Kevlar paddle

anyone know where I could get a Kevlar bent canoe paddle?

I’m no expert, but wouldn’t a kevlar paddle be really flexible? Do you mean a carbon paddle?

never seen one
I don’t think they exist. Possibly because carbon is better and not much more expensive when you’re looking at the amount of material used in a paddle. Were you looking for kevlar for some particular reason?

My two old Wenonahs may be kevlar.
Or they may be fiberglass.

I’ve seen a few used bent shaft canoe paddles advertised as being kevlar, but I don’t know it the seller knew what they were talking about. I once bought a plastic tandem kayak that was advertised as a fiberglass canoe.

No, I don’t know where you can get one, unless you want to buy one of mine, but I much prefer the Zaverals to the Wenonahs that I have.

carbon fiber

Never seen an all Kevlar paddle. It would not have much abrasion resistance. I would not buy one.

Hard to Do

– Last Updated: Jul-05-09 3:36 PM EST –

Carbon and fiberglass are commonly used in composite paddles because both face laminates can easily be laid over the core and the mold tightened to produce a resin starved edge that is easily trimmed and sanded before going out the door.

Kevlar could be trimmed but the edge cannot rationally be sanded, it fuzzes, so few Kev paddles are currently made.

Iliad and kruger made a few Kev blades in the late 70-s early 80's. I think the blades were resinated oversize and cut with a fine toothed band saw.

use to sell a maxiglide(sp) kevlar paddle. I have one in my garage now. I do not who was the actual manufacturer though. I like the kevlar as a loaner since it is tough and light. The only problem is the grip. It seems to be a plastic or composite and has starter to pit .

Seda of long ago too …
If you’ve got that one glass ply over the kevlar you have a ‘chance’ to get the edge smooth …But don’t go too far … : )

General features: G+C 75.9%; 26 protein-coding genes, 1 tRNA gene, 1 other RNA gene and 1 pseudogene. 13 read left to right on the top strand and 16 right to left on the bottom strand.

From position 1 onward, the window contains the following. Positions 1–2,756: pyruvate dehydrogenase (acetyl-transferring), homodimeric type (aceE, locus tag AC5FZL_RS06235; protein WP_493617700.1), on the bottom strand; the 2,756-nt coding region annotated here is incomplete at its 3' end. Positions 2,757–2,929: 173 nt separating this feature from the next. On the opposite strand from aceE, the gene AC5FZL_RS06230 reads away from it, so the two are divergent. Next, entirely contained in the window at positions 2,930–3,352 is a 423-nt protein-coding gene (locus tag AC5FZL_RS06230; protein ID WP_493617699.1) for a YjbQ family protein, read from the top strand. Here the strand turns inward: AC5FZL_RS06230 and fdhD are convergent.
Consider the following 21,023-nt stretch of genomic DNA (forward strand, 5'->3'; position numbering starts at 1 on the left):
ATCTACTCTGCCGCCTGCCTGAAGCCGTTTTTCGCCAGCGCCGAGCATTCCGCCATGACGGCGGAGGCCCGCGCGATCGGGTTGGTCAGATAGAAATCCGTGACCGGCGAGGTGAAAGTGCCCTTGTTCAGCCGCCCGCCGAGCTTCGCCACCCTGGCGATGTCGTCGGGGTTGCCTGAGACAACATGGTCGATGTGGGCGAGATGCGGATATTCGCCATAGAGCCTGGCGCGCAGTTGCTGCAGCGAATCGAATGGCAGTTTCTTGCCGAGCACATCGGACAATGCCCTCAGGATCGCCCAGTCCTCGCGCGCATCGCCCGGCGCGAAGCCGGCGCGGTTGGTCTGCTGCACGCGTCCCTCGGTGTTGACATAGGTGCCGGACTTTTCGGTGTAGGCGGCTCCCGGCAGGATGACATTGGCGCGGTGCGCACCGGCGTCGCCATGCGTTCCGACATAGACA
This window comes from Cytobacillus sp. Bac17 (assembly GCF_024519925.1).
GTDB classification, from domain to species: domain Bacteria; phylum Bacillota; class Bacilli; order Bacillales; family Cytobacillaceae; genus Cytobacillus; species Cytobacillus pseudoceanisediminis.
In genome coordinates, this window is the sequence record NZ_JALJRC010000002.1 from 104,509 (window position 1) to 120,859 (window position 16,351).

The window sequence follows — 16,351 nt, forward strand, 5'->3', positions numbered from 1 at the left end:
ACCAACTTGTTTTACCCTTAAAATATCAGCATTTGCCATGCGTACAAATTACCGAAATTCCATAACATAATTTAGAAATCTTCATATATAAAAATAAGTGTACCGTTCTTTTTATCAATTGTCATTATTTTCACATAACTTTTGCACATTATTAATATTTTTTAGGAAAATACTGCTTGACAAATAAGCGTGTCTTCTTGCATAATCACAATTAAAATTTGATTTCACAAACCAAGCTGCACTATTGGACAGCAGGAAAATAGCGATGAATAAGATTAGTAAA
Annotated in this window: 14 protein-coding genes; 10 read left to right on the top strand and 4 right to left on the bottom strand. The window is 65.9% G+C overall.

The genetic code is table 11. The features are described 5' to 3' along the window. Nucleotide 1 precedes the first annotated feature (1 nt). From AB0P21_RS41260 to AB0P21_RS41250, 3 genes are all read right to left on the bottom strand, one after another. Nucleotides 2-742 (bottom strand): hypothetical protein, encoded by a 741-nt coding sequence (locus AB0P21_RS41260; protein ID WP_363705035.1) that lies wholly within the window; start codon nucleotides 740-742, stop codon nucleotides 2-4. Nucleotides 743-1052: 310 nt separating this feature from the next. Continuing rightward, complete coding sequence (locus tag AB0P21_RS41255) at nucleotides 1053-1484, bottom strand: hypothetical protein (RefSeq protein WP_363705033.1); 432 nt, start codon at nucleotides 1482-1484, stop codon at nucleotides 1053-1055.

Kevlar does not make a good complete blade and even worse shaft.

BB used to make one with a big
"KEVLAR" logo stamped on it. In reality only the little tip protector was Kevlar. Wasn’t a bad paddle though.

Reason for wanting one
The carbon Zav paddles chip kinda easily. I am not really one to baby my gear, if I need it for pushing off rocks, etc, I do it. I was thinking Kevlar might be less prone to chipping or cracking, while remaining lightweight

sounds like you would turn it into
a feather duster in no time. Ever seen abraded Kevlar? It looks like a cat that went through a dryer.

You might change some habits… Wood is probably the best if you have to push off rocks…at least its easily fixable.

There are a few good durable wooden blades out there and there are piles of heavy junk.

Tip protector
Go to the auto parts store and ask for the door edge trim protector. Buy a roll for $6 and cut pieces to fit the tip of you paddle and go up about an inch on each side. It comes in black and sometimes clear. The glue on it does not hold well so you’ll want to try 3m 5200. epoxy, or gorilla glue.

The trim adds so little weight you won’t notice. If you want to test it just add it to one side of the paddle and do 5 or 10 miles. You’ll see.

the plastic trim protector really does prevent chipping, it doen’t look cool but your paddles will last much much longer.

Verlan Kruger made some
back in the 80’s. I happen to have one (not for sale), and it is a decent paddle.

Maxcraft used to make some with a kevlar blade and glass shaft (I have ine of those too).

They are both sort of like relics though.

Have you seen the Zaveral whitewater paddle ? Might be the layup for you. You might also want to carry a stick of some kind for shoving off too instead of abusing the paddle. Thats what we do in the Wisconsin river where you bottom out on sand from time to time.

Kevlar is just the wrong material for
making paddles. It is not even equal to glass. Its mediocre compression strength does not match the stresses imposed on a paddle.

I do have a Clinch River slalom paddle with a shaft made of non-woven unidirectional strands of carbon and Kevlar. However, it seems no better than the shaft of my Mitchell slalom paddle, and the carbon/Kevlar shaft is heavier.

Mitchell has a solution to chipping paddle tips and edges. They put an aluminum insert in the tip, and woven glass edging. This solution does not work on slim blades like Werner, but that’s their problem.

I have mixed glass and Kevlar strands to tip wooden paddles I have made. The Kevlar makes the unidirectional fiber mix less likely to crack through.

Get a Gillespie with a phenolic tip
I’ve paddled one hard for 3 years and never damaged the tip at all. It’s an Oak Orchard Special. I recently bought a medium Zav and paddled it for all of about 5 minutes and damaged the tip paddling hard upstream and struck an underwater rock.

I’d get another Gillespie in a heartbeat. The biggest problem it seems is choosing a model. Brad makes so many, it’s hard to pick.